Email business.

Life Back when this blog was but a fledgling, it was being written while I was still using dial-up at home via a BT Surftime account with an included email address - which I quickly stopped using after beginning this mess and adopting its title and so for years my email address was  You might have used it yourself.

When I migrated over to a 3 dongle for my broadband, 15gb limit a month and such, and asked to cancel the Surftime account, so I could keep the BT email open I continued paying £1.60 per month to maintain it, partly out of laziness but also because it seemed as though there were enough services which would not allow me to transfer over without some fiddly business.

Imagine my surprise when I received my credit card statement and found the charge had increased to eight pounds and some pence.  With the service depreciating, BT have increased the cost of what's not called a "BT Premium email" service to £5 per month, something which they entirely failed to inform me about and I only discovered after some frenetic Googling.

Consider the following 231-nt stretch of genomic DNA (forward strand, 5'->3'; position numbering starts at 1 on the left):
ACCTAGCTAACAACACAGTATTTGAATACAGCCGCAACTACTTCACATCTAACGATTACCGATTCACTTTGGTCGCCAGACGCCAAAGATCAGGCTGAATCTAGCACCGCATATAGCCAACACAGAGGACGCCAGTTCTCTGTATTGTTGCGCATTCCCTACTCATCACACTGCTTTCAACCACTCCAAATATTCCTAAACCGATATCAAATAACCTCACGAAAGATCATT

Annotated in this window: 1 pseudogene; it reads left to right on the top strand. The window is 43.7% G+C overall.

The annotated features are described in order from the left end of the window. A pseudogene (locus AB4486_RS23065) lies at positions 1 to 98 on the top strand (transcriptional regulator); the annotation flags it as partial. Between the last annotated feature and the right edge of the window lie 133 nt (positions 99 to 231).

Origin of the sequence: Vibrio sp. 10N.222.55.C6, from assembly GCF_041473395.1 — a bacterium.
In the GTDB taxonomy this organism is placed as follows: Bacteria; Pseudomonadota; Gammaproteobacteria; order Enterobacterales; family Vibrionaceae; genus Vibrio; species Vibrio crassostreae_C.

A lengthy phone call later, in which it took an advisor ten minutes to realise what my query was and find my details, it was explained to be the extra three pounds and change was essentially the difference for the previous month I'd already paid for, they having decided to put the price up retrospectively.  I know.  I don't understand.

Which left me with choices.  Pay the £5 a month which over time is a bit steep really.  Connect the email account to our current broadband package which also happens to be with BT which I wouldn't want to do because I liked keeping them separate and wouldn't want to mess things up further.  Or cancel the account altogether.

With a perfectly good gmail account set up, I've since spent the past two days working through six months worth of emails sent to the BT account (and forwarded on to my gmail anyway) trying to find everything which is connected to that old email and deleting it.  As expected this has been fiddly, especially in relation to fruit based devices and methods of payment.